What is mucus? Different color phlegm (sputum, or mucus) can indicate what type of respiratory infection you may have, how it is progressing and even if it is bacterial or viral in nature. Upstanding the color of the color of the sputum is a first-step in diagnosing a treatment.
We're Not Out of the Cold & Flu Season Yet
Flu and Upper Respiratory infections are all an expected part of the seasonal changes. While you can catch flu at any time of the year it is most prevalent during the winter months when people are forced to be closer confines such as in the home, during travel & commutes, and when the kids return to school. This usually a primary vector of colds and flu; your children and playing and interacting with other children.
One infected child not yet showing symptoms innocently spreads the bacteria and viruses to another child, and so forth. The child comes home and now it becomes the parent's turn to be infected.
Sinus Infection: What is Mucus? Symptoms of Colds and Flu
One of the first signs along with body aches and scratchy, itchy eyes tends to be nasal discharge. The sputum is a liquid material that comes from the respiratory tract. Containing mucus (also called phlegm) and often mixed with saliva, this thick liquid comes from the air passages, bronchi, or upper respiratory tract.
The sputum contains things like lipids, glycoprotein and immunoglobins (antibodies) all help to rid the upper respiratory tract of bacteria and viruses.
Failing that, the color of the sputum can tell a doctor many things. If it is clear, this indicates a general state of health. But different colors and textures can indicate type of illness, condition and amazingly, it can even serve as an indicator of how advanced the infection is and whether the patient is getting better, or getting worse.
Colors of Expelled Phlegm (Mucus from the Lungs)
- Clear Phlegm indicates no major infection. One can be infected at this stage but their body has not yet mounted an adequate defense. Sufferers of viral infections such as a cold will also exhibit clear mucus. There are no reliable treatments for viral infections other than to just wait it out, take pain relievers like aspirin and get lots of rest.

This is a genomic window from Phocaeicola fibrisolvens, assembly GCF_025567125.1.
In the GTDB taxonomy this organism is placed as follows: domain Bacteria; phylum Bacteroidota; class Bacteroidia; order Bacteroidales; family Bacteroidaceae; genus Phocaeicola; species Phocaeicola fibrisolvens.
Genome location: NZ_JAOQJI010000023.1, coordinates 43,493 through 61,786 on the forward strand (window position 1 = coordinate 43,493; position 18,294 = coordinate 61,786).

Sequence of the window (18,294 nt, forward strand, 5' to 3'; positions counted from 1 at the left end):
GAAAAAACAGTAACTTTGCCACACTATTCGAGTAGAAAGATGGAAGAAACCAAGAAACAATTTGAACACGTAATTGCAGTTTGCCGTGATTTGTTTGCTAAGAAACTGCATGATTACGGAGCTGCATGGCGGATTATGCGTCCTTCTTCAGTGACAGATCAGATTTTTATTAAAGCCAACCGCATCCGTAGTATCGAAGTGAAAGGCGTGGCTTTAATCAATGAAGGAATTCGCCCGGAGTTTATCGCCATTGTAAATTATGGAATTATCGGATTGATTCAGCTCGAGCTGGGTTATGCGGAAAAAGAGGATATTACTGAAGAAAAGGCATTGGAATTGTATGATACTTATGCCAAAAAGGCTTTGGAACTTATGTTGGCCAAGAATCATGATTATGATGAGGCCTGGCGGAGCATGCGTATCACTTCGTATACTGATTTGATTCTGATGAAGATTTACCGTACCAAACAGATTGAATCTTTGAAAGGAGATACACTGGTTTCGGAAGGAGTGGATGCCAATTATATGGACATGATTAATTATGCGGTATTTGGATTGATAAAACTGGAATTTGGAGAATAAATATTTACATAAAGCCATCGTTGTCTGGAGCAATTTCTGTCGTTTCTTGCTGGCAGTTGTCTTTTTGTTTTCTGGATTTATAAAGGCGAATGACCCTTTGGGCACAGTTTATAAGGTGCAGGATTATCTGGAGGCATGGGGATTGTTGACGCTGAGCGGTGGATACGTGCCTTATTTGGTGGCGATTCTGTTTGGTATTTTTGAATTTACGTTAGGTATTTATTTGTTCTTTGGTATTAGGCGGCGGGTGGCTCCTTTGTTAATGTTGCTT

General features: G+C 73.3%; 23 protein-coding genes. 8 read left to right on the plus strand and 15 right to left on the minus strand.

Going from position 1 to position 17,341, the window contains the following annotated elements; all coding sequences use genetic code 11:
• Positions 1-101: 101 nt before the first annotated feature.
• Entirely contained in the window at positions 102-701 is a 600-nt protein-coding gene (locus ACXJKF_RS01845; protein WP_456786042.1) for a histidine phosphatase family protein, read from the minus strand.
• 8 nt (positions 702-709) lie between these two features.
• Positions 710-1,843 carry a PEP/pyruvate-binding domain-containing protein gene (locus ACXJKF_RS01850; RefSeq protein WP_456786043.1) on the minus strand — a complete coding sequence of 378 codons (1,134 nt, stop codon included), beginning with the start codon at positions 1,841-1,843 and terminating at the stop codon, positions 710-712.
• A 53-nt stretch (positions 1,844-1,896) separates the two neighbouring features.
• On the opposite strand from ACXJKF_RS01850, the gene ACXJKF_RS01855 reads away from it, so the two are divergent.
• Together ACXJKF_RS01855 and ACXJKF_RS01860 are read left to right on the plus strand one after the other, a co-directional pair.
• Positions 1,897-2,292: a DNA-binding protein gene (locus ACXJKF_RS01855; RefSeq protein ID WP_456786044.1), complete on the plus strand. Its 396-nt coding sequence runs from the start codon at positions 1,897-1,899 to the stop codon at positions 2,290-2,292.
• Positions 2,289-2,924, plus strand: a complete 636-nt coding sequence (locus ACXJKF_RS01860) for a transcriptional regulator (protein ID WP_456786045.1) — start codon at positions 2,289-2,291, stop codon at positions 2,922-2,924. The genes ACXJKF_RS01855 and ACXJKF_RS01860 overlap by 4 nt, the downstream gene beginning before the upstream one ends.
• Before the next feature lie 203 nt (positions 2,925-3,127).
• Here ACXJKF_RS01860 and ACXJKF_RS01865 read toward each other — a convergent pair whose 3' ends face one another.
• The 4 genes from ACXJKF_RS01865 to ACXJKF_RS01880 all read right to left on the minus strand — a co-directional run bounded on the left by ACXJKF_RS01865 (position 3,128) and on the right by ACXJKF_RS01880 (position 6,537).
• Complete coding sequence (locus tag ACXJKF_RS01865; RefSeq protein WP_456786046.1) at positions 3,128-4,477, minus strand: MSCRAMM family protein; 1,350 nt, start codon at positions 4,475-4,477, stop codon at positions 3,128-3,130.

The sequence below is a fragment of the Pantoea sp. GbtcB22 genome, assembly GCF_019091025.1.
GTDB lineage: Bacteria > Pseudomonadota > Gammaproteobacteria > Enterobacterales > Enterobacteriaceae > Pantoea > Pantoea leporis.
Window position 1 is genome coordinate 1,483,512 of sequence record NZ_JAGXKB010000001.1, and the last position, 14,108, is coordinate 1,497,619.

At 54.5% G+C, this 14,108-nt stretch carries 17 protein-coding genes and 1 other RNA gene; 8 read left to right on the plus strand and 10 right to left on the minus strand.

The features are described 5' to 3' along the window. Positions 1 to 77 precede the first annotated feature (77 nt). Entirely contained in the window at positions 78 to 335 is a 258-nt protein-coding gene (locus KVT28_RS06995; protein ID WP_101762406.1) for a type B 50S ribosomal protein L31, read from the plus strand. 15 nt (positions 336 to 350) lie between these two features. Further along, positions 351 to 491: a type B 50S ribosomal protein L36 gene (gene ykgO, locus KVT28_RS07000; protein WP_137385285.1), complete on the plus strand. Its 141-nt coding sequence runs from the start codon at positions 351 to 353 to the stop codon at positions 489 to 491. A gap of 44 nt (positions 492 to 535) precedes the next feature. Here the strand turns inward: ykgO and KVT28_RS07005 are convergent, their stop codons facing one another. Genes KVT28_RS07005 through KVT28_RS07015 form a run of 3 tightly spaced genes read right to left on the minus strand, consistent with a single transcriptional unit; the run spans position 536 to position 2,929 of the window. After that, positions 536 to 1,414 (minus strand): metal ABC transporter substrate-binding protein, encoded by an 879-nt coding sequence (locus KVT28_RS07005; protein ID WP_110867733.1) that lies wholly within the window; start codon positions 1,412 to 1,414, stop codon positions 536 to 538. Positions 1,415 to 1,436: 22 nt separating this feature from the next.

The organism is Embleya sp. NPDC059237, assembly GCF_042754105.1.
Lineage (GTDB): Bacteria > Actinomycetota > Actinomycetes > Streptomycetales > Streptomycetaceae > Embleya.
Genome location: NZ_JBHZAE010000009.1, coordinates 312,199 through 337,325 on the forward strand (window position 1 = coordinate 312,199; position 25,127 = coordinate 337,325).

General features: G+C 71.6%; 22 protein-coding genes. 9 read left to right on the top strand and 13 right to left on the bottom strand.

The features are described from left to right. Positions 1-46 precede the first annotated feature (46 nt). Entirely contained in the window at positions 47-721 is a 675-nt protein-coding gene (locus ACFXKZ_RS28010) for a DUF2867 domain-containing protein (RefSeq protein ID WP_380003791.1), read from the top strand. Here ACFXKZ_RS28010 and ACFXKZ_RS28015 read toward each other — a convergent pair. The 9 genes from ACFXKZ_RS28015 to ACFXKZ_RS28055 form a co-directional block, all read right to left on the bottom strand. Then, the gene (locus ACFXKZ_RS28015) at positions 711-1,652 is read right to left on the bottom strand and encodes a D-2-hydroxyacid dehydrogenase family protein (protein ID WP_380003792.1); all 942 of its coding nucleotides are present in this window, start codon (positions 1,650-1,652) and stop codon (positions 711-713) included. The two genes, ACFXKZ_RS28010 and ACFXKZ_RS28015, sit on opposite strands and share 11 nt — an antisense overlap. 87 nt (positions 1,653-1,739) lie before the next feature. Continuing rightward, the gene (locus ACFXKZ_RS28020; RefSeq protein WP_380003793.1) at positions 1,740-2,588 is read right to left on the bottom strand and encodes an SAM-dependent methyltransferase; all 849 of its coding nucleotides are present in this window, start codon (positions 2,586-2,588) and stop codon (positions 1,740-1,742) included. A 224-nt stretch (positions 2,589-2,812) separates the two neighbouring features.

- White/Milky or Cloudy phlegm tends to be an indicator of a viral infection, for which no antibiotic will be effective. Similar to white/milky and cloudy phlegm, if the phlegm is foamy-white in appearance it can be an indicator of an obstruction, or possible water-retention (edema.)
- Yellow Phlegm coughed or spit from the throat or lungs is an indicator that your immune system is battling an infection. Yellow at this stage can signal either the beginning of an infection, or towards the end of an infection as your immune system is winning over the infection.
- Green Phlegm is present during the height and duration of the upper respiratory and sinusitis infection. Your body is working at maximum to fight the invading virus or bacteria. At this stage, antibiotics are probably required.
- Brown, Burgundy phlegm are more serious indicators of respiratory infection and likely require a consultation with your family doctor. Antibiotics are most certainly going to be prescribed.
It is not uncommon to see red spots or even little smears of blood in expectorated sputum. Minor tearing damage to delicate bronchi and upper respiratory structures can occur with prolonged coughing and expulsion of accumulated sputum.
Generally, a few spots or streaks of bright red blood and nothing to be very concerned about. Rusty-colored phlegm can be an indicator of pneumonia. This indicates a prolonged bleeding and regular accumulation & mixing of blood with phlegm and is a very strong warning sign to seek professional diagnosis.
- Orange-color phlegm for as bizarre as it sounds, does exist. While considered to be rather rare, the exact cause of orange-colored phlegm is not fully understood. What is known is that it is produced during an acute upper-respiratory infection such as Legionella pneumophila ("Legionnaire's Disease".)
Beginning with a brown to brownish-orange color, the patient's phlegm turns progressively orange over the course of several days to a week or longer. The orange color is not understood, but it is believed to be some byproduct excreted by the specific bacteria responsible.
Tests of the phlegm are required along with blood and urine samples to diagnose the infective agent and a course of treatment can be implemented.
As we began, it was stated that we are not out of this year's flu season yet. Curiously though, there are fewer people getting vaccinated against the flu than in previous years.
It is believed that the intense fear and ultimate failure of last years H1N1 Flu Epidemic to manifest itself has allayed the fears of many who this year, chose to not get vaccinated. The revelation of the recently discredited study linking vaccination to autism has also done almost irreparable damage to consumer confidence in vaccinations. Trust in vaccinations has not be lower in many years and we may realize a terrible toll on the health-care system in coming flu seasons. Flu vaccines are cheap. Far cheaper than being sick.
Getting vaccinated against the regional flu is still a very safe and smart thing to do. Avoid getting sick, avoid being the reason why other people get sick. Get your flu shots and observe healthy personal habits like washing hands often, and keeping your hands and fingers away from your mouth, nose and eyes.
Let's all try to stay healthy.